Research has also shown that Chinese herbs improve the sensitivity of the tumor to radiotherapy.
A tumor's sensitivity to radiation is in part dependent on blood supply and oxygenation of the tissues. Herbs can improve both. It is reported that tumors have a ratio of anoxic cells which have poor radiation sensitivity. Radiation therapy may reach only about 1/3 of cells with a low oxygenic state. Low tumor infiltration by radiation is considered one of the factors causing cancer relapse.

Research studies done on single herbs, though not representative of how herbs are most beneficially applied, are illustrative of the efficacy and principles of multi-herb formulas. An example of this is a study done on a Liguistrazine extract of the common Chinese herb Chuan Xiong (Radix Liguistici Wallichi). This herb is known in the Chinese pharmocopeia as a blood activator. The results of this study showed that the rats responded to the herbal extract with increased microcirculation in caliber, flow speed, flow status and capillary count. It is not hard to see that a formula with this and other synergistic herbs could improve the microcirculation of peri-tumor tissue and the tumor body, increase blood perfusion in the tumor body, improve cell's anoxic state and could elevate the sensitivity for tumor tissue to radiation therapy. (1)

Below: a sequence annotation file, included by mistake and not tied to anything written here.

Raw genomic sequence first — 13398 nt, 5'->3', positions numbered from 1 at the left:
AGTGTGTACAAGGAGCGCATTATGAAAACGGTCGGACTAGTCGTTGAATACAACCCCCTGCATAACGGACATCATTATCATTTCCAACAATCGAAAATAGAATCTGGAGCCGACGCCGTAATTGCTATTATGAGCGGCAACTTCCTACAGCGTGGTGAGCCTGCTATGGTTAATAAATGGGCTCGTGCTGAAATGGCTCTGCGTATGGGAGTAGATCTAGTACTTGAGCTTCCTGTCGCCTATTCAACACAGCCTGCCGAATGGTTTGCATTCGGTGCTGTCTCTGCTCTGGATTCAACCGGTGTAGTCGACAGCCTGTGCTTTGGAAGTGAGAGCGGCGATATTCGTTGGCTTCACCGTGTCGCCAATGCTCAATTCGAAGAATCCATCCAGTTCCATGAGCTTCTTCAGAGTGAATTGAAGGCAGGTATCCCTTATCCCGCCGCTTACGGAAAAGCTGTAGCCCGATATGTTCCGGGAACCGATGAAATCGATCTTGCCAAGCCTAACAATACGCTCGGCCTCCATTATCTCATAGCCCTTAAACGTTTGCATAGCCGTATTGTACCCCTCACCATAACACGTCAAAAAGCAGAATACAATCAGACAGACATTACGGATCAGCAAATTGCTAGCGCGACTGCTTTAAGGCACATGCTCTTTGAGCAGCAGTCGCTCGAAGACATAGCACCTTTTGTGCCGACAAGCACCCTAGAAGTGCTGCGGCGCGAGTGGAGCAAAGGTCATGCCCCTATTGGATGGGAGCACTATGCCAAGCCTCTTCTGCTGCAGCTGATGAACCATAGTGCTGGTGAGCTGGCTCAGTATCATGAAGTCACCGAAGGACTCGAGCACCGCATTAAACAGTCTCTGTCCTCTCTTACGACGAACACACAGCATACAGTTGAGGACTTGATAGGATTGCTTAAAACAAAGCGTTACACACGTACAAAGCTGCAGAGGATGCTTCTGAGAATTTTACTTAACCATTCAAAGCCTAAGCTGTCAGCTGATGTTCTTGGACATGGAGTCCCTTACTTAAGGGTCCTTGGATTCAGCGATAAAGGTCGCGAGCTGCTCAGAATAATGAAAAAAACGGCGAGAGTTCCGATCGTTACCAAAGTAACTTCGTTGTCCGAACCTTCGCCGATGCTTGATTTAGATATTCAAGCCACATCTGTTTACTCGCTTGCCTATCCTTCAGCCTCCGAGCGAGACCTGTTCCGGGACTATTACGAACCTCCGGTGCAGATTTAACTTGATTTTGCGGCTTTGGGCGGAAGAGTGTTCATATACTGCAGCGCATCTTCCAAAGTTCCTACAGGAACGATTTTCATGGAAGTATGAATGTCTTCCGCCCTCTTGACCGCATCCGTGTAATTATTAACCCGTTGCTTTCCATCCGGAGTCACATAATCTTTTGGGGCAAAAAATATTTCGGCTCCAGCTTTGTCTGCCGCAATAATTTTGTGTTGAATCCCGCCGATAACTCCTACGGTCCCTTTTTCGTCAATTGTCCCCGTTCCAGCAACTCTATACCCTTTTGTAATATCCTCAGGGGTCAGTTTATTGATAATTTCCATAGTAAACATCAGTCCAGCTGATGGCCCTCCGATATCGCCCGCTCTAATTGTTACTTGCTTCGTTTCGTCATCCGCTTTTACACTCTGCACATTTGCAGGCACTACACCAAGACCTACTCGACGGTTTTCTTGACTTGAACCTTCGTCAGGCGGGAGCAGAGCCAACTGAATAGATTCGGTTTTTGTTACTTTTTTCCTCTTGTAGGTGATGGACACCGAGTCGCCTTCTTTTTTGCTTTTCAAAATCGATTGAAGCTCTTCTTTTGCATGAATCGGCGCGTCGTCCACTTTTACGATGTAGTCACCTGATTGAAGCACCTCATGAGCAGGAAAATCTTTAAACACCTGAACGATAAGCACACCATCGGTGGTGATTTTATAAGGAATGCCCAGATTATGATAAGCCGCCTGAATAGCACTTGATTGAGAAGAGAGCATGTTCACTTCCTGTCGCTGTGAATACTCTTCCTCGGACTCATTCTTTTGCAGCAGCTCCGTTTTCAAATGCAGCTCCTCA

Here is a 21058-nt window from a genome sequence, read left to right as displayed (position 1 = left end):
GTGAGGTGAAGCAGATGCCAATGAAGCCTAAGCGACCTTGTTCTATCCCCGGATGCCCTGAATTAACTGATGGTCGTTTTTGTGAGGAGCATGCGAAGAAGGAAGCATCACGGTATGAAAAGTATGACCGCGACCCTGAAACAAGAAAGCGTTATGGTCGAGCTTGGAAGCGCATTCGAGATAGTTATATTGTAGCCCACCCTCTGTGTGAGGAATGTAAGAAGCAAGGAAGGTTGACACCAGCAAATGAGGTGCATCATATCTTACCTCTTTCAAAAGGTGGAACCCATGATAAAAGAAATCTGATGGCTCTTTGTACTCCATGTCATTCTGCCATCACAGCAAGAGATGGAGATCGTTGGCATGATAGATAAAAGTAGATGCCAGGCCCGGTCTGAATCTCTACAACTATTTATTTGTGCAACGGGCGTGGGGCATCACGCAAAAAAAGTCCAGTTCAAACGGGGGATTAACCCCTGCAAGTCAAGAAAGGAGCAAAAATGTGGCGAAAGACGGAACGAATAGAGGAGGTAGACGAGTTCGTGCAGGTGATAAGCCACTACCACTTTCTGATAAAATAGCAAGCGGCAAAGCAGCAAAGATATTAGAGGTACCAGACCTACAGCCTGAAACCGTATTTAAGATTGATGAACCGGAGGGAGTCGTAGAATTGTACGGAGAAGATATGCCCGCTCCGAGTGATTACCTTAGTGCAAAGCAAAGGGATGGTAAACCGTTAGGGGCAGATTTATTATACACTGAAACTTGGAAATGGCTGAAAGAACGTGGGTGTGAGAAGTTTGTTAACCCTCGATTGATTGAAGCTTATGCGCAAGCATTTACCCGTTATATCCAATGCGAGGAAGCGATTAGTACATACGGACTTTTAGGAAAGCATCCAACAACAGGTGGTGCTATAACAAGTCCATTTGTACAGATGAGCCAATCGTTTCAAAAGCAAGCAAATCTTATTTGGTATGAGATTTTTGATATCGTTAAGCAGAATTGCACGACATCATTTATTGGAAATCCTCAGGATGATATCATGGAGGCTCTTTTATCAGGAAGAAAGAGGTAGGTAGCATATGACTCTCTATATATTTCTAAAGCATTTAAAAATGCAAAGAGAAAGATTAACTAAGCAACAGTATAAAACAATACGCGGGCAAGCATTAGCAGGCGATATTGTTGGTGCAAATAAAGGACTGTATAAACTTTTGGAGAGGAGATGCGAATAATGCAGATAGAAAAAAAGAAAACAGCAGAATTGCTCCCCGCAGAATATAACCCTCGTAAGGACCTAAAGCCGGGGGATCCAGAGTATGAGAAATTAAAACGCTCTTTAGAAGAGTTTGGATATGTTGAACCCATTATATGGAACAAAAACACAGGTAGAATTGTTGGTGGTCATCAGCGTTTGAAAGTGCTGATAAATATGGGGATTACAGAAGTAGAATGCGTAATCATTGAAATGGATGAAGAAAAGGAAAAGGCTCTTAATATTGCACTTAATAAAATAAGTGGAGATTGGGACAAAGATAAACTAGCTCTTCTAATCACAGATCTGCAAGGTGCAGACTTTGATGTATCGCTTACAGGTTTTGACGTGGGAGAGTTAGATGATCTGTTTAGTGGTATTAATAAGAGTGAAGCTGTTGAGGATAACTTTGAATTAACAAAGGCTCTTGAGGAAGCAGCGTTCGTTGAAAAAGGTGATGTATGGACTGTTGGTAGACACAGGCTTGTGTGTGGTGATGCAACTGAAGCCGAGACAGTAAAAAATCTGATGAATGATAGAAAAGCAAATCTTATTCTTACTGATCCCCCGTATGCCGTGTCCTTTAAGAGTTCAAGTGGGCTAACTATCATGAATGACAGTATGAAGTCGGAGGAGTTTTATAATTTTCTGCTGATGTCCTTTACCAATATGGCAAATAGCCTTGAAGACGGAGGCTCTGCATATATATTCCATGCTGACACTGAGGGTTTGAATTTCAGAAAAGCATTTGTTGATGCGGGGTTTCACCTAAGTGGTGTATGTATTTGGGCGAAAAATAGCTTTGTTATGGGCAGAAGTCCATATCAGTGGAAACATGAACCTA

The following studies demonstrate the value of Chinese Herbal Medicine (CHM) in conjuction with radiotherapy (RT) to improve survival rates, lessen the impact of depletion of white blood cells, and improve the ability to finish the full course of treatment.

This study from Chinese Academy of Medical Sciences included 197 nasopharyngeal cancer patients who were treated with Chinese herbs plus radiation therapy compared to radiotherapy alone. The combined therapy group had twice the number of patients survive to five or more years than the radiotherapy alone group. The tumor was killed in more patients in the combined therapy group and the remote metastatic rate was less in the combined group. These findings imply that Chinese herbal medicine could enhance the radiosensitivity of tumors. (2)

Survival Rate N =197

1 year
3 Years
5 years

Disappearance of the tumor